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A Pilot Study of the Use of Blood Markers of Alcohol Use and Brief Intervention during Pregnancy | OMICS International
ISSN: 2376-127X
Journal of Pregnancy and Child Health
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A Pilot Study of the Use of Blood Markers of Alcohol Use and Brief Intervention during Pregnancy

Joan M Stoler1,2*, Peter W Forbes3, Marla J Burton2, Amy Rubin4, Elaine M Heffernan5, Martha T Kane6, Jeffrey Ecker7, Ronald Iverson7,8 and Lewis B Holmes2
1Division of Genetics, Department of Medicine, Boston Children’s Hospital, Boston, USA
2Medical Genetics Unit, Mass General Hospital for Children
3Clinical Research Center, Boston Children’s Hospital, Boston, USA
4Boston University School of Medicine, Boston, USA
5Department of Obstetrics and Gynecology, MGH Charlestown HealthCare Center, Charlestown, USA
6Center for Addiction Medicine, Department of Psychiatry, Massachusetts General Hospital, Massachusetts General Hospital, Boston, USA
7Department of Obstetrics and Gynecology, Massachusetts General Hospital, Boston, USA
8Department of Obstetrics and Gynecology, Boston Medical Center, Boston, USA
Corresponding Author : Joan M Stoler
Division of Genetics, Department of Medicine
Boston Children’s Hospital, Boston, USA
Tel: 781 828-0837
E-mail: Joan.Stoler@ childrens.harvard.edu
Received: September 21, 2015; Accepted: October 09, 2015; Published: October 16, 2015
Citation: Stoler JM, Forbes PW, Burton MJ, Rubin A, Heffernan EM, et al. (2015) A Pilot Study of the Use of Blood Markers of Alcohol Use and Brief Intervention during Pregnancy. J Preg Child Health 2:199. doi:10.4172/2376-127X.1000199
Copyright: © 2015 Stoler JM, et al. This is an open-access article distributed under the terms of the Creative Commons Attribution License, which permits unrestricted use, distribution, and reproduction in any medium, provided the original author and source are credited.
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Abstract

Objective: To assess the effectiveness of feedback of maternal blood markers in decreasing alcohol intake and improving neonatal outcomes.

Method: Pregnant women were screened using a validated alcohol-screening questionnaire, the TWEAK, and blood markers of alcohol use (hemoglobin-associated aldehyde, mean red blood cell volume, carbohydrate deficient transferrin and gamma glutamyl transpeptidase). There were two independently recruited cohorts: 1) a reference group without feedback of the blood marker results, and 2) a subsequent feedback group with feedback of the blood results. Self-reported alcohol use, marker results over time, infant size and gestational age of the infant of the mothers with a positive alcohol screening questionnaire and at least one positive marker (Ns=53 and 38, respectively) were compared between the two cohorts.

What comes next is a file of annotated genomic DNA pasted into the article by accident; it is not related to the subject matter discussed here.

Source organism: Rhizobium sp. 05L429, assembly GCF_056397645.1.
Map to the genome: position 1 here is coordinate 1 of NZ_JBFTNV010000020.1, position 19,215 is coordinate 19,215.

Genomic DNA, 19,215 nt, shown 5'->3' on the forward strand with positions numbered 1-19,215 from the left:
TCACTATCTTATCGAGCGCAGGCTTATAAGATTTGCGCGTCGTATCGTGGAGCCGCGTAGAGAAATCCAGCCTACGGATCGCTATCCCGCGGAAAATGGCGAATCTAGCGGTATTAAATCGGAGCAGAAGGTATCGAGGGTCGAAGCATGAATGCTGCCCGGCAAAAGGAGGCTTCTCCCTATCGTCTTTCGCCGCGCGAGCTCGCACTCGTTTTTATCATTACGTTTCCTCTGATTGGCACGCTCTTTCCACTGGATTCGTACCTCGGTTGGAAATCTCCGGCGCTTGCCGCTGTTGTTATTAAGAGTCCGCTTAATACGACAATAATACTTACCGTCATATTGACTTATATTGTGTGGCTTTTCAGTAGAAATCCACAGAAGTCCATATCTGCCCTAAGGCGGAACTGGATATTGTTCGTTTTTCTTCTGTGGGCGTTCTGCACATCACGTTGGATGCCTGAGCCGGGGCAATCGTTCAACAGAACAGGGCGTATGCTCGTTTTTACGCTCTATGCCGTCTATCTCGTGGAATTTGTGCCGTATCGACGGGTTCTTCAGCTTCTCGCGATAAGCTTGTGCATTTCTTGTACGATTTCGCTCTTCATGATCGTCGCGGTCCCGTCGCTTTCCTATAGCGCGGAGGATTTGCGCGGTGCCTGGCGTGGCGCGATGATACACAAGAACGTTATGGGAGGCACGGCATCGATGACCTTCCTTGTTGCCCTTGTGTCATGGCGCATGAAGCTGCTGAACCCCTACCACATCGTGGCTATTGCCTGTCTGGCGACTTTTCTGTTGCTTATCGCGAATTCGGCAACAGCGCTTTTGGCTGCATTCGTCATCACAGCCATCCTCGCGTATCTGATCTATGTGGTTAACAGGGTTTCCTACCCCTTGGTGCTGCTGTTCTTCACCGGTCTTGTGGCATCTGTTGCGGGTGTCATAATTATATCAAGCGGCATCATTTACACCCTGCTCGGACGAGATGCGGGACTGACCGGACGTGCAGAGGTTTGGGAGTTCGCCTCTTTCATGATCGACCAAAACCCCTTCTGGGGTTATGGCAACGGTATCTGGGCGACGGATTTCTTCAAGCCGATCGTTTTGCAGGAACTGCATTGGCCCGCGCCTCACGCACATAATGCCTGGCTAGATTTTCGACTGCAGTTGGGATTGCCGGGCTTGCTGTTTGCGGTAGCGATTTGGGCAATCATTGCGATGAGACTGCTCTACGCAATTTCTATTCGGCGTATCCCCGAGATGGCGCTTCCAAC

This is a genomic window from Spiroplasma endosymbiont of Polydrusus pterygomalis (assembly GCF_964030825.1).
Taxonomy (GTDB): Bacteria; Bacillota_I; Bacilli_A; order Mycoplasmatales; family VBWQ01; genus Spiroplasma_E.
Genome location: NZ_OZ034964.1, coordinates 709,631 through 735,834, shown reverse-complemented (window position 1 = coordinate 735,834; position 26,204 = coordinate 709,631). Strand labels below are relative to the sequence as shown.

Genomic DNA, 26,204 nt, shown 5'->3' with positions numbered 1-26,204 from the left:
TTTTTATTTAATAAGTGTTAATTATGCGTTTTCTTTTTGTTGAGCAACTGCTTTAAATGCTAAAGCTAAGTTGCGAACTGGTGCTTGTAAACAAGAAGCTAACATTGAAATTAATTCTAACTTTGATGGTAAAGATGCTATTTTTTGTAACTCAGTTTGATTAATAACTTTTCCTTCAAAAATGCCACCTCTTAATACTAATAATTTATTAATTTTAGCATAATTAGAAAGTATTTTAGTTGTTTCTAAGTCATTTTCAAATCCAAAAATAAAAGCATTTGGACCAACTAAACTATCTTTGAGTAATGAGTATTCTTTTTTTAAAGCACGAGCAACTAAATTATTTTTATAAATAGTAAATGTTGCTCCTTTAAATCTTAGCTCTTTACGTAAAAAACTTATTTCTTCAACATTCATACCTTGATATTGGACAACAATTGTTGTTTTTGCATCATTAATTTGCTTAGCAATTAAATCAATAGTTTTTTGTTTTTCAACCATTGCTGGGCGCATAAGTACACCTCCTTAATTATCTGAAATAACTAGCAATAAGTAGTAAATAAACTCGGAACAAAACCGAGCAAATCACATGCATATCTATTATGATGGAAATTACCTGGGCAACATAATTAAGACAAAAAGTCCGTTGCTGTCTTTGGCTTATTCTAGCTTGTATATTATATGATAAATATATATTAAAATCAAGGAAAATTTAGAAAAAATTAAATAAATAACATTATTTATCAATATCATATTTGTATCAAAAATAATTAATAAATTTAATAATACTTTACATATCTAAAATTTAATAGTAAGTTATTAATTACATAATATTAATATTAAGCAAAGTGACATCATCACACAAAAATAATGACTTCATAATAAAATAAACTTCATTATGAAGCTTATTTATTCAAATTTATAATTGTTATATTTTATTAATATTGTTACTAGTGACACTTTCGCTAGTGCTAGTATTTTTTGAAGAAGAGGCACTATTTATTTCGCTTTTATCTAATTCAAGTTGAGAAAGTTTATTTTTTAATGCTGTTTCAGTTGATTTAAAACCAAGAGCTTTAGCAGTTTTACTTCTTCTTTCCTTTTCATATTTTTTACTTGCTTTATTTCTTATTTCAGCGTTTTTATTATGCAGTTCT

Results: Feedback of the blood marker results was an incentive to decrease alcohol intake in the majority of women with positive markers, as after the initial positive assay, there were fewer subsequent positive markers. More women in the feedback group had normalization of the markers compared to those in the reference group who did not have feedback (p=0.005). Furthermore the reported average daily absolute ounces of alcohol use before the feedback was 0.17 versus 0.01 ounces after feedback (p=0.004). In contrast the reported average daily absolute ounces of alcohol use in the reference cohort at the time of first blood draw was 0.042 compared to 0.031 at the time of the second blood draw (not statistically significant). There was no difference between groups in the birth size of the infants.

Conclusion: These blood markers were useful as identifiers of at-risk women and motivational and monitoring tools in the care of alcohol abusing pregnant women. The women who received this intervention reported significantly reduced alcohol use and had fewer positive markers.

Keywords
Alcohol use during pregnancy; Brief intervention; Alcohol biomarkers
Introduction
Alcohol use during pregnancy has a significant impact on both maternal and fetal health. However, the CDC 2002 Behavioral Risk Factor Surveillance System survey showed that 10% of pregnant American women continue to consume some alcohol [1]. The fetal impacts include “full” Fetal Alcohol Syndrome (FAS), as well as permanent disorders of memory function, impulse control and judgment in otherwise healthy children [2]. In addition, 27% of women who had given birth to at least one child with FAS had died 6 years after the birth of the child [3]. While treatment of alcohol-abusing pregnant women is difficult, brief intervention strategies have shown some success [4].